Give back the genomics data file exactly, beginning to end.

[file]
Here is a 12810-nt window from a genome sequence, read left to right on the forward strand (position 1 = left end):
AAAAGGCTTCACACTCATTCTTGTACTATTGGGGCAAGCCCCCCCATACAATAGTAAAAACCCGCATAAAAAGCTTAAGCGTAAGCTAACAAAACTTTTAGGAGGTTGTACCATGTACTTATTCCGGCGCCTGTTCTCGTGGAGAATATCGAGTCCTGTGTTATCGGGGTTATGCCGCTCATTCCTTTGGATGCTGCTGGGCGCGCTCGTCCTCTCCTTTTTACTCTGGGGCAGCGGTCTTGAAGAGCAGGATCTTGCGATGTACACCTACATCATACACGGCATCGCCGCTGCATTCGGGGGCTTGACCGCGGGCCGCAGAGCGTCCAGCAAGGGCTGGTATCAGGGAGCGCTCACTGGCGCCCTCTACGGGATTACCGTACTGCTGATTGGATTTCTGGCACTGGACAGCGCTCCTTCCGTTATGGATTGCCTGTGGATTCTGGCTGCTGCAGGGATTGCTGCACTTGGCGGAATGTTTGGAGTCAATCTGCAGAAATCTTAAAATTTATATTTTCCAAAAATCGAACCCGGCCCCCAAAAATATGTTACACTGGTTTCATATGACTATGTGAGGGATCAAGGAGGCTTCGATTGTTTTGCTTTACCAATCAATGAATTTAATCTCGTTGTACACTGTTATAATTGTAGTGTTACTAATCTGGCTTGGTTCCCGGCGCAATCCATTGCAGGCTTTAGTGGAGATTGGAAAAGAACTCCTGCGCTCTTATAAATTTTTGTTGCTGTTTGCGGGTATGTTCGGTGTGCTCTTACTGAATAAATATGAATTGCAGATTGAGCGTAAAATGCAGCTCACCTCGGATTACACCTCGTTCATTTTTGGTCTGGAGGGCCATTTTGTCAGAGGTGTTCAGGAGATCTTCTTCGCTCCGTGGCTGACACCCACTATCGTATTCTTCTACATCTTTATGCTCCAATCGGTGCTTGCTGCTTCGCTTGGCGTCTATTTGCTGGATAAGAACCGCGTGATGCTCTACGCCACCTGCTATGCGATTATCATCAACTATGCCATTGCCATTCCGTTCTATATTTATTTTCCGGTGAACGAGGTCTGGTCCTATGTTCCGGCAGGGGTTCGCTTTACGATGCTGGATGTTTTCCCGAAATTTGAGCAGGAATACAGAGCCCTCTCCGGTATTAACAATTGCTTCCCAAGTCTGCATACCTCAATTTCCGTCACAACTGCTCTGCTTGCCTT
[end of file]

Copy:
Here is a 12810-nt window from a genome sequence, read left to right on the forward strand (position 1 = left end):
AAAAGGCTTCACACTCATTCTTGTACTATTGGGGCAAGCCCCCCCATACAATAGTAAAAACCCGCATAAAAAGCTTAAGCGTAAGCTAACAAAACTTTTAGGAGGTTGTACCATGTACTTATTCCGGCGCCTGTTCTCGTGGAGAATATCGAGTCCTGTGTTATCGGGGTTATGCCGCTCATTCCTTTGGATGCTGCTGGGCGCGCTCGTCCTCTCCTTTTTACTCTGGGGCAGCGGTCTTGAAGAGCAGGATCTTGCGATGTACACCTACATCATACACGGCATCGCCGCTGCATTCGGGGGCTTGACCGCGGGCCGCAGAGCGTCCAGCAAGGGCTGGTATCAGGGAGCGCTCACTGGCGCCCTCTACGGGATTACCGTACTGCTGATTGGATTTCTGGCACTGGACAGCGCTCCTTCCGTTATGGATTGCCTGTGGATTCTGGCTGCTGCAGGGATTGCTGCACTTGGCGGAATGTTTGGAGTCAATCTGCAGAAATCTTAAAATTTATATTTTCCAAAAATCGAACCCGGCCCCCAAAAATATGTTACACTGGTTTCATATGACTATGTGAGGGATCAAGGAGGCTTCGATTGTTTTGCTTTACCAATCAATGAATTTAATCTCGTTGTACACTGTTATAATTGTAGTGTTACTAATCTGGCTTGGTTCCCGGCGCAATCCATTGCAGGCTTTAGTGGAGATTGGAAAAGAACTCCTGCGCTCTTATAAATTTTTGTTGCTGTTTGCGGGTATGTTCGGTGTGCTCTTACTGAATAAATATGAATTGCAGATTGAGCGTAAAATGCAGCTCACCTCGGATTACACCTCGTTCATTTTTGGTCTGGAGGGCCATTTTGTCAGAGGTGTTCAGGAGATCTTCTTCGCTCCGTGGCTGACACCCACTATCGTATTCTTCTACATCTTTATGCTCCAATCGGTGCTTGCTGCTTCGCTTGGCGTCTATTTGCTGGATAAGAACCGCGTGATGCTCTACGCCACCTGCTATGCGATTATCATCAACTATGCCATTGCCATTCCGTTCTATATTTATTTTCCGGTGAACGAGGTCTGGTCCTATGTTCCGGCAGGGGTTCGCTTTACGATGCTGGATGTTTTCCCGAAATTTGAGCAGGAATACAGAGCCCTCTCCGGTATTAACAATTGCTTCCCAAGTCTGCATACCTCAATTTCCGTCACAACTGCTCTGCTTGCCTT